Don’t know where all your phone call leads are coming from? CallRail integrates with Unbounce landing pages, so you can track which ads and landing pages result in calls. Find out more here.

Not only that, but CallRail allows you to create regional phone numbers, which was especially important to their client. Adam said it was key that their client’s prospects saw “a 480 number for Phoenix instead of an 888 number.”

AdWords Call Conversion Tracking, on the other hand, allowed ParaCore to see which keywords were converting so they could kill the underperforming keywords or ad sets.

For leads that came in through the landing page form, ParaCore also set up AdWords conversion tracking on all Unbounce form confirmation dialogues (a.k.a. thank you pages).

Within four months, this is what team ParaCore had found:

55% of leads came from calls made after seeing the new Unbounce landing pages, 24% came from landing page forms and roughly 20% came directly from ads.

Once they had the data they needed, it was time to actually dig into AdWords.

Optimize ad groups with negative keywords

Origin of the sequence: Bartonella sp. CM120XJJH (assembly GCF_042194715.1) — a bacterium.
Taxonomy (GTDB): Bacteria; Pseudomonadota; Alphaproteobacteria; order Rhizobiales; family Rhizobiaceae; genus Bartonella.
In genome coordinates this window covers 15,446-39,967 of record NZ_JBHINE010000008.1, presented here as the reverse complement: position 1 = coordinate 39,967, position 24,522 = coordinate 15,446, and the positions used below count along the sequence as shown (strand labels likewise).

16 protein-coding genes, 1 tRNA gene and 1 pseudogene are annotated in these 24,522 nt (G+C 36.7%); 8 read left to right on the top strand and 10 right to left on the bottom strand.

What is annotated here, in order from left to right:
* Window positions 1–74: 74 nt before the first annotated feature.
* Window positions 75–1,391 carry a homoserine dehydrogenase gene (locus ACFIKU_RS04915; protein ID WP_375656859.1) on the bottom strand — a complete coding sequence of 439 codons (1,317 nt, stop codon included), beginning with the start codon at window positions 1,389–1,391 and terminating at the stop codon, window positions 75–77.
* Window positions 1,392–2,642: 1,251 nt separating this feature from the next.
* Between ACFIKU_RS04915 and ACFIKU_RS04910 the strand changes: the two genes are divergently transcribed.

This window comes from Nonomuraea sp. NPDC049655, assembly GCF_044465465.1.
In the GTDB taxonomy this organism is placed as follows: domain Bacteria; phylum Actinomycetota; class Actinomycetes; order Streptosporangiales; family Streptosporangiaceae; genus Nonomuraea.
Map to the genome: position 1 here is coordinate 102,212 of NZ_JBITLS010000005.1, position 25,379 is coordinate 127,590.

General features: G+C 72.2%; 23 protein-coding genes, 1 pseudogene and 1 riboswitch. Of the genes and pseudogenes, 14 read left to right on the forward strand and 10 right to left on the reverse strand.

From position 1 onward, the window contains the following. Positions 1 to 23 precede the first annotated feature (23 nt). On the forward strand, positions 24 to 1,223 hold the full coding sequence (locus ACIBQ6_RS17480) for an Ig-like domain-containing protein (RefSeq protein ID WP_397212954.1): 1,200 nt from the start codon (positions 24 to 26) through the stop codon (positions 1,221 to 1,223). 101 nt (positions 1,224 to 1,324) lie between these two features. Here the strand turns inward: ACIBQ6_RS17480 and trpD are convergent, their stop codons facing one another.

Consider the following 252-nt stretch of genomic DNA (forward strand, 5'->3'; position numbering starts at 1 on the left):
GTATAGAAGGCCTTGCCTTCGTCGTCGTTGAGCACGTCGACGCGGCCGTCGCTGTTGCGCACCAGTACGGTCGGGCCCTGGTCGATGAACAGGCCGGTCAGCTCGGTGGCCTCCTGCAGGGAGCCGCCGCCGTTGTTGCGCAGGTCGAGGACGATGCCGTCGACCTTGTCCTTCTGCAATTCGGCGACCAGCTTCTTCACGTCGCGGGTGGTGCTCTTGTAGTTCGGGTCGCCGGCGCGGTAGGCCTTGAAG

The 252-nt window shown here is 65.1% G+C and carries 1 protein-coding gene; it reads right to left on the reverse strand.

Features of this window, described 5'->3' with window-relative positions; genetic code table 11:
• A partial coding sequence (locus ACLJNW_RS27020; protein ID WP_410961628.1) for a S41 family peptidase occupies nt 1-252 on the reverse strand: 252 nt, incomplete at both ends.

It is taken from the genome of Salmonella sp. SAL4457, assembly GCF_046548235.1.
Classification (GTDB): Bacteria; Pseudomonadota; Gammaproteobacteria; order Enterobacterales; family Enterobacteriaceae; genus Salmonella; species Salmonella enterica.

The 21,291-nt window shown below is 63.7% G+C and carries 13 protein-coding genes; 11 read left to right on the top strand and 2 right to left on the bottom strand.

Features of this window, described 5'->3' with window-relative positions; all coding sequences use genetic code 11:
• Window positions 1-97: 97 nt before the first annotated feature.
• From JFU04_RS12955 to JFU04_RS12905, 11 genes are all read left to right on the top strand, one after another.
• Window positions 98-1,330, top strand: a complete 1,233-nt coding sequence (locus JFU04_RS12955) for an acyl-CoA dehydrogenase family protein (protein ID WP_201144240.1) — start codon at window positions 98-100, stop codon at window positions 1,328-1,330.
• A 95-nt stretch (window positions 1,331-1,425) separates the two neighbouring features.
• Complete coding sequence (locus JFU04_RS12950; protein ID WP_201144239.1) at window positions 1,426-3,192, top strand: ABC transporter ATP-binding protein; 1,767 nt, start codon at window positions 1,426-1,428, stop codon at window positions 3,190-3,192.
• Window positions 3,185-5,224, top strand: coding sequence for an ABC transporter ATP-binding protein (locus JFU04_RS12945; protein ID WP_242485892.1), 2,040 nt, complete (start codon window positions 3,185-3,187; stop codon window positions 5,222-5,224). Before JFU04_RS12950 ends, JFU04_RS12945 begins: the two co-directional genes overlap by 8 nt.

Now that ParaCore had all the necessary data to determine which keywords were and weren’t working, they could start optimizing in AdWords.

ParaCore’s client had already done a significant amount of keyword research resulting in a robust collection of targeted keywords; however, a review of their analytics revealed not all of them were performing top-notch.

ParaCore added negative keywords to the client’s campaigns, followed by daily negative cleansing (which sounds like something you’d do with a smudge stick and quartz crystal, but is actually just excluding search terms that aren’t relevant).

After the initial cleanse, ParaCore scaled back to periodic reviews to ensure keyword relevancy. They kept an eye on conversion data over the first two months and turned off keywords that were, as Adam put it, “eating up the ad budget without producing good returns.”

Clever Account Management Pays Off

By adding negative keywords to their client’s AdWords account and turning off the keywords that weren’t bringing in results, team ParaCore managed to save their client $30,000 in annual ad spend and reduce their cost per lead by 40.7% in the first three months.

Not only that, with these all of the changes in place, ParaCore’s client was set up to scale. Now when the client wants to add additional markets, the agency doesn’t even have to create a new landing page, they simply “add dynamic text insertion with new phone numbers and local text.”